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Extent and reproduction of coastal species on plastic debris in the North Pacific Subtropical Gyre

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Scientists have found that 37 coastal species have colonized and are living on more than 70% of plastic debris in the Great Pacific Garbage Patch (North Pacific Subtropical Gyre), and evidence of these species’ reproduction. The researchers have concluded that coastal species persist now in the open ocean as a substantial component of a neopelagic (floating deep-ocean) community sustained by the vast and expanding sea of plastic debris.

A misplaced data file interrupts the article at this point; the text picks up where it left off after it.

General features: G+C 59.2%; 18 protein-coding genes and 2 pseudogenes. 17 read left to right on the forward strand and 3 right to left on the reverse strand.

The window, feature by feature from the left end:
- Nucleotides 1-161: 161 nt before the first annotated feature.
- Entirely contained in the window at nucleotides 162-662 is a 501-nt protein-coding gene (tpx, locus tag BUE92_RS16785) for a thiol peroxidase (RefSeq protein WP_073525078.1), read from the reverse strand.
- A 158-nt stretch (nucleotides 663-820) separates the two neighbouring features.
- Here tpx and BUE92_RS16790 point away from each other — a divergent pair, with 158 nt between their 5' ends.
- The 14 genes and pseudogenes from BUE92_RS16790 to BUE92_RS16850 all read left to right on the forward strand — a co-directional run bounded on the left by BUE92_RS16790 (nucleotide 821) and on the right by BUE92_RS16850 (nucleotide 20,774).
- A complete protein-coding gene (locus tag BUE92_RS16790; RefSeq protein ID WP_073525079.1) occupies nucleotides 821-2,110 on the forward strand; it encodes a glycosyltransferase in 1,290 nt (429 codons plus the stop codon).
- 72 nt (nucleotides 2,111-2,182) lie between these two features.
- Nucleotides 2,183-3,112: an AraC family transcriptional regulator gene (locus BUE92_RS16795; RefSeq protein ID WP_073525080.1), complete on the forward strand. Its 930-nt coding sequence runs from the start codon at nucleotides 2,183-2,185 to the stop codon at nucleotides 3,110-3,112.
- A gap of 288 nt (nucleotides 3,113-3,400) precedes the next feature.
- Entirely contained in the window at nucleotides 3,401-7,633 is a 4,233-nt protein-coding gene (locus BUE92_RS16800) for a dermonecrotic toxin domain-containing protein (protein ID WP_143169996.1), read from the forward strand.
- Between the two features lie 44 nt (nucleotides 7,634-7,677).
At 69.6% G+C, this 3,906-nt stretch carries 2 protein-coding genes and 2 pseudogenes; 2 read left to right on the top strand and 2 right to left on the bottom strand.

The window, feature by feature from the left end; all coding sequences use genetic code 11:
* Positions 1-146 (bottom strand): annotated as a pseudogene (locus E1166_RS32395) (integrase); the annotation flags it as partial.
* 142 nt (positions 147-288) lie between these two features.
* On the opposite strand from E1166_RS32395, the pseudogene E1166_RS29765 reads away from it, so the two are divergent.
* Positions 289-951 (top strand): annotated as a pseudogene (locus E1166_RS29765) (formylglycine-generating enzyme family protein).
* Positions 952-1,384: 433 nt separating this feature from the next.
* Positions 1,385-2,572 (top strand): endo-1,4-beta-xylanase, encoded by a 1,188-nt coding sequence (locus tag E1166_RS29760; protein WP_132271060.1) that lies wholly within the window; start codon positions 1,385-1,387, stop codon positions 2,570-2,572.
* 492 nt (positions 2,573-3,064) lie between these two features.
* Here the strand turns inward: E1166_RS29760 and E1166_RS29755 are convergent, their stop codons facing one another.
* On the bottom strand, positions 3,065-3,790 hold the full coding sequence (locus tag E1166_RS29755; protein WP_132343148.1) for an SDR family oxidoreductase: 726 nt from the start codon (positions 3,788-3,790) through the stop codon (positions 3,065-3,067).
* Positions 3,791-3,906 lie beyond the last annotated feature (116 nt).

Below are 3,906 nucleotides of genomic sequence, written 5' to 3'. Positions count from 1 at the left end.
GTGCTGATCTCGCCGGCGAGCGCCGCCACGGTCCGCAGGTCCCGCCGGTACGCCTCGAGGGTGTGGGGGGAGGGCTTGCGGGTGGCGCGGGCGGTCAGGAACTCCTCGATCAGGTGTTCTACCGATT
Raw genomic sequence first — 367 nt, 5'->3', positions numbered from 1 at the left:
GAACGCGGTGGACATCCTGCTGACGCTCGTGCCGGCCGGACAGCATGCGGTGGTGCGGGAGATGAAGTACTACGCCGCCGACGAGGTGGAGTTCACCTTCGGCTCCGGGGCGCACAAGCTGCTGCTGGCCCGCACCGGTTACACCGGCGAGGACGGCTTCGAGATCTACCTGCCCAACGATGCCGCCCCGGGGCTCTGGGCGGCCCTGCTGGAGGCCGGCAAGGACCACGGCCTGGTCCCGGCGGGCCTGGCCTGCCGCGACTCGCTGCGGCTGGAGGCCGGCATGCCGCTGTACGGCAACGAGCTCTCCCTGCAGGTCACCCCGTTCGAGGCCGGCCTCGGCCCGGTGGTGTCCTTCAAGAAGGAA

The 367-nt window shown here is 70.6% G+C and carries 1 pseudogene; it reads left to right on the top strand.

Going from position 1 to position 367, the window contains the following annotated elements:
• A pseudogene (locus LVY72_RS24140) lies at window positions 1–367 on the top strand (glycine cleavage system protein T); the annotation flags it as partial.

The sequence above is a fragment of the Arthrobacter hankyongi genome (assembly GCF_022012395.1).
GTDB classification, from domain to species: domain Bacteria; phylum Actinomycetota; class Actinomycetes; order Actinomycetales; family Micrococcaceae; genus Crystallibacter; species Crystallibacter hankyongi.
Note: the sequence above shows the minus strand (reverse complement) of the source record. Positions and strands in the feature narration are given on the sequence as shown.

Abstract: “We show that the high seas are colonized by a diverse array of coastal species, which survive and reproduce in the open ocean, contributing strongly to its floating community composition. Analysis of rafting plastic debris in the eastern North Pacific Subtropical Gyre revealed 37 coastal invertebrate taxa, largely of Western Pacific origin, exceeding pelagic taxa richness by threefold. Coastal taxa, including diverse taxonomic groups and life history traits, occurred on 70.5% of debris items. Most coastal taxa possessed either direct development or asexual reproduction, possibly facilitating long-term persistence on rafts. Our results suggest that the historical lack of available substrate limited the colonization of the open ocean by coastal species, rather than physiological or ecological constraints as previously assumed. It appears that coastal species persist now in the open ocean as a substantial component of a neopelagic community sustained by the vast and expanding sea of plastic debris.”

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